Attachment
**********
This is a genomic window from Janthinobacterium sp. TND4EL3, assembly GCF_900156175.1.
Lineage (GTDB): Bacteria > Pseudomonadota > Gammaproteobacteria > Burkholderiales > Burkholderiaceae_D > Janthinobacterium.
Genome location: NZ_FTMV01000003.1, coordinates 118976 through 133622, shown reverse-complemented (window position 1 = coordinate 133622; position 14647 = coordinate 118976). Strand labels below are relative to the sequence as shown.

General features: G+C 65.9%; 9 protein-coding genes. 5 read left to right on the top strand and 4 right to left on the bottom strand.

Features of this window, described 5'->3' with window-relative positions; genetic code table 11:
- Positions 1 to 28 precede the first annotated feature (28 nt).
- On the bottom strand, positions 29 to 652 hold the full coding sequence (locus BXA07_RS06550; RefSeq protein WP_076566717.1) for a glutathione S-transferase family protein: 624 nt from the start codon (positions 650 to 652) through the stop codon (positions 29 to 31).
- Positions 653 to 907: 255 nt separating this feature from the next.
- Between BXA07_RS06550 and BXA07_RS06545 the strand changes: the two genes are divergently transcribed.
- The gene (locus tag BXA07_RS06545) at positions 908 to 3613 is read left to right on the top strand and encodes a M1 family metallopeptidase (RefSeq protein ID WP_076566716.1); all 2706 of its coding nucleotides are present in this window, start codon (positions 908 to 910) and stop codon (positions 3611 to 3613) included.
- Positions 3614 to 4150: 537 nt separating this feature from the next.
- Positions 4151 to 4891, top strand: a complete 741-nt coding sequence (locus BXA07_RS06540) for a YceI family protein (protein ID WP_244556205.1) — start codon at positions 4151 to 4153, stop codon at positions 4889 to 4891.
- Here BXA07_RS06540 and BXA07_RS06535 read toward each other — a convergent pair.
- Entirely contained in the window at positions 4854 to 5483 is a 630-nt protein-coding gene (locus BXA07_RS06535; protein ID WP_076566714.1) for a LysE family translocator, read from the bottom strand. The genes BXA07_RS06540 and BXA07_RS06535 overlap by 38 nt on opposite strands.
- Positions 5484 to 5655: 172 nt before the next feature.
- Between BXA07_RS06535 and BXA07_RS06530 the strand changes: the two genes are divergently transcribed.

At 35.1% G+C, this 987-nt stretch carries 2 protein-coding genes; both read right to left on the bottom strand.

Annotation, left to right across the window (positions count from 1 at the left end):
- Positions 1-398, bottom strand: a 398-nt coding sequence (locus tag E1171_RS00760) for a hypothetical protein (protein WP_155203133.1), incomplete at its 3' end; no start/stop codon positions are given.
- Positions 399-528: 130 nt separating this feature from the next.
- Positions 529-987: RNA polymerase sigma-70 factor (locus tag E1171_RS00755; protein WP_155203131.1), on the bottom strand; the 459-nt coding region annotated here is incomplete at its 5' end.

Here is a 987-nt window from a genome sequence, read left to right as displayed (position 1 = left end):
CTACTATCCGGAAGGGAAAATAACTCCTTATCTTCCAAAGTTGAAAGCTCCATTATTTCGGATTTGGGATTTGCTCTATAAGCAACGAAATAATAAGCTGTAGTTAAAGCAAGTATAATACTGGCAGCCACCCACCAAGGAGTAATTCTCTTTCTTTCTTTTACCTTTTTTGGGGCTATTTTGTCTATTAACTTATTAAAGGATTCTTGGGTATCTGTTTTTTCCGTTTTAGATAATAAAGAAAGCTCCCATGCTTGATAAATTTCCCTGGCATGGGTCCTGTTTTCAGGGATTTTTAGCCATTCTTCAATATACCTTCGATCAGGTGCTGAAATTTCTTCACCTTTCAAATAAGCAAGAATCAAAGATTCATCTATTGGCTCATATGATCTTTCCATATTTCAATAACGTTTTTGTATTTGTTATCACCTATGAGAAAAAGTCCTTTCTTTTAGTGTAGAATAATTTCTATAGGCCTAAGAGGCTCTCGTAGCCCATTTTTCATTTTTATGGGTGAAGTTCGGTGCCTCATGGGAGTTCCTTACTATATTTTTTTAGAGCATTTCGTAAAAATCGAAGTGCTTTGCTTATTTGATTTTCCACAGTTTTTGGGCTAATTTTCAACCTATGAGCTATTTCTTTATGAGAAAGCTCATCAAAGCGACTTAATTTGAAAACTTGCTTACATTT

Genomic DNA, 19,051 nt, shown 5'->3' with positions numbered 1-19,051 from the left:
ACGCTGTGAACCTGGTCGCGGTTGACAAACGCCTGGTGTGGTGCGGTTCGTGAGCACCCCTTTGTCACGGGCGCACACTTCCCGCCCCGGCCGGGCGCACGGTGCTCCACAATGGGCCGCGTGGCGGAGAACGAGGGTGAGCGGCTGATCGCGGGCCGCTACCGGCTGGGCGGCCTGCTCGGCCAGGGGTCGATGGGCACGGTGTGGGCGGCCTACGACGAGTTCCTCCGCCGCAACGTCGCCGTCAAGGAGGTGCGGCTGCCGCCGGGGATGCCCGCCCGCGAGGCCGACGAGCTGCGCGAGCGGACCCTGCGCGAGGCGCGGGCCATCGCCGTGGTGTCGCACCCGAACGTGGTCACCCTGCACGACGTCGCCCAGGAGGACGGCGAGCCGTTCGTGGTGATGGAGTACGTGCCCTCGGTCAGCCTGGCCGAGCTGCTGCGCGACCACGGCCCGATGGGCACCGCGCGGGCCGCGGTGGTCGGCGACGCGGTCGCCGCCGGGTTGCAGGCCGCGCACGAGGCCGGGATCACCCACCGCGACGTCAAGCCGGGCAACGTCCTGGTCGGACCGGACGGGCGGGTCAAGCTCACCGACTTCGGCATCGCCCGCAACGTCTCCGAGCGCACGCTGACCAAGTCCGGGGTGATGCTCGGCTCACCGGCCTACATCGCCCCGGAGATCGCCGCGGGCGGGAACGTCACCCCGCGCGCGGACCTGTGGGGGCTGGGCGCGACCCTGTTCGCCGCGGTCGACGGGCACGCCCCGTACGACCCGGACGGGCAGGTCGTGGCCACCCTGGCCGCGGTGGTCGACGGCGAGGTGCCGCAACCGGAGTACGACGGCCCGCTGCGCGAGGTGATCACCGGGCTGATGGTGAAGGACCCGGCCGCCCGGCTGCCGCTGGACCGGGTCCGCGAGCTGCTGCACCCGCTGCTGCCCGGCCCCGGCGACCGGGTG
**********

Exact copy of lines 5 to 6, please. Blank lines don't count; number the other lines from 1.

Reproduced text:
Features of this window, described 5'->3' with window-relative positions; genetic code table 11:
- Positions 1 to 28 precede the first annotated feature (28 nt).